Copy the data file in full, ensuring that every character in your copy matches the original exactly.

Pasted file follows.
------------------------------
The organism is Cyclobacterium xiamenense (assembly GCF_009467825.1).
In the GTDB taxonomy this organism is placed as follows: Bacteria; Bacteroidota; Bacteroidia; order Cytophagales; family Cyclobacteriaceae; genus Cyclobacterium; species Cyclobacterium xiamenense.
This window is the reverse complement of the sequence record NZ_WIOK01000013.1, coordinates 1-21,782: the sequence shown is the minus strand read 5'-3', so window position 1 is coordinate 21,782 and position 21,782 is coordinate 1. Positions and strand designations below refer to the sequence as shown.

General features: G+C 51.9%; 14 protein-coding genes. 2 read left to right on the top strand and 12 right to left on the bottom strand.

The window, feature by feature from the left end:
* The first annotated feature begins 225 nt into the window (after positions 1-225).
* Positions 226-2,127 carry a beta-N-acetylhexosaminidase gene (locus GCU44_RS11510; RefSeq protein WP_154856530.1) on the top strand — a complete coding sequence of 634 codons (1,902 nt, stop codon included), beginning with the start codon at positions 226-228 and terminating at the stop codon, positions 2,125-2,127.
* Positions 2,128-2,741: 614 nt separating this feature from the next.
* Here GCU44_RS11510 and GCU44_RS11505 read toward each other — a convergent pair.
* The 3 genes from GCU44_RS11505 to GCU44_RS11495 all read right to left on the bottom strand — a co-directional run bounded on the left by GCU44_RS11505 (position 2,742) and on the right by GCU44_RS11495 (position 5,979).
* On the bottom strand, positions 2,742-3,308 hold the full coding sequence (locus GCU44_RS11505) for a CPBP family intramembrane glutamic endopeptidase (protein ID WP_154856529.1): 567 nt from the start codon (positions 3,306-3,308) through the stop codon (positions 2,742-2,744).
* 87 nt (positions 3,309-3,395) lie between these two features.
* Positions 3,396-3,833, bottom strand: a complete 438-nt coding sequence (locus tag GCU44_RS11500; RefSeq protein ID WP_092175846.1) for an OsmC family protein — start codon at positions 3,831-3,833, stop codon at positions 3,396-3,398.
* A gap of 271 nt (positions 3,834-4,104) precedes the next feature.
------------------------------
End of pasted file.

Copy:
The organism is Cyclobacterium xiamenense (assembly GCF_009467825.1).
In the GTDB taxonomy this organism is placed as follows: Bacteria; Bacteroidota; Bacteroidia; order Cytophagales; family Cyclobacteriaceae; genus Cyclobacterium; species Cyclobacterium xiamenense.
This window is the reverse complement of the sequence record NZ_WIOK01000013.1, coordinates 1-21,782: the sequence shown is the minus strand read 5'-3', so window position 1 is coordinate 21,782 and position 21,782 is coordinate 1. Positions and strand designations below refer to the sequence as shown.

General features: G+C 51.9%; 14 protein-coding genes. 2 read left to right on the top strand and 12 right to left on the bottom strand.

The window, feature by feature from the left end:
* The first annotated feature begins 225 nt into the window (after positions 1-225).
* Positions 226-2,127 carry a beta-N-acetylhexosaminidase gene (locus GCU44_RS11510; RefSeq protein WP_154856530.1) on the top strand — a complete coding sequence of 634 codons (1,902 nt, stop codon included), beginning with the start codon at positions 226-228 and terminating at the stop codon, positions 2,125-2,127.
* Positions 2,128-2,741: 614 nt separating this feature from the next.
* Here GCU44_RS11510 and GCU44_RS11505 read toward each other — a convergent pair.
* The 3 genes from GCU44_RS11505 to GCU44_RS11495 all read right to left on the bottom strand — a co-directional run bounded on the left by GCU44_RS11505 (position 2,742) and on the right by GCU44_RS11495 (position 5,979).
* On the bottom strand, positions 2,742-3,308 hold the full coding sequence (locus GCU44_RS11505) for a CPBP family intramembrane glutamic endopeptidase (protein ID WP_154856529.1): 567 nt from the start codon (positions 3,306-3,308) through the stop codon (positions 2,742-2,744).
* 87 nt (positions 3,309-3,395) lie between these two features.
* Positions 3,396-3,833, bottom strand: a complete 438-nt coding sequence (locus tag GCU44_RS11500; RefSeq protein ID WP_092175846.1) for an OsmC family protein — start codon at positions 3,831-3,833, stop codon at positions 3,396-3,398.
* A gap of 271 nt (positions 3,834-4,104) precedes the next feature.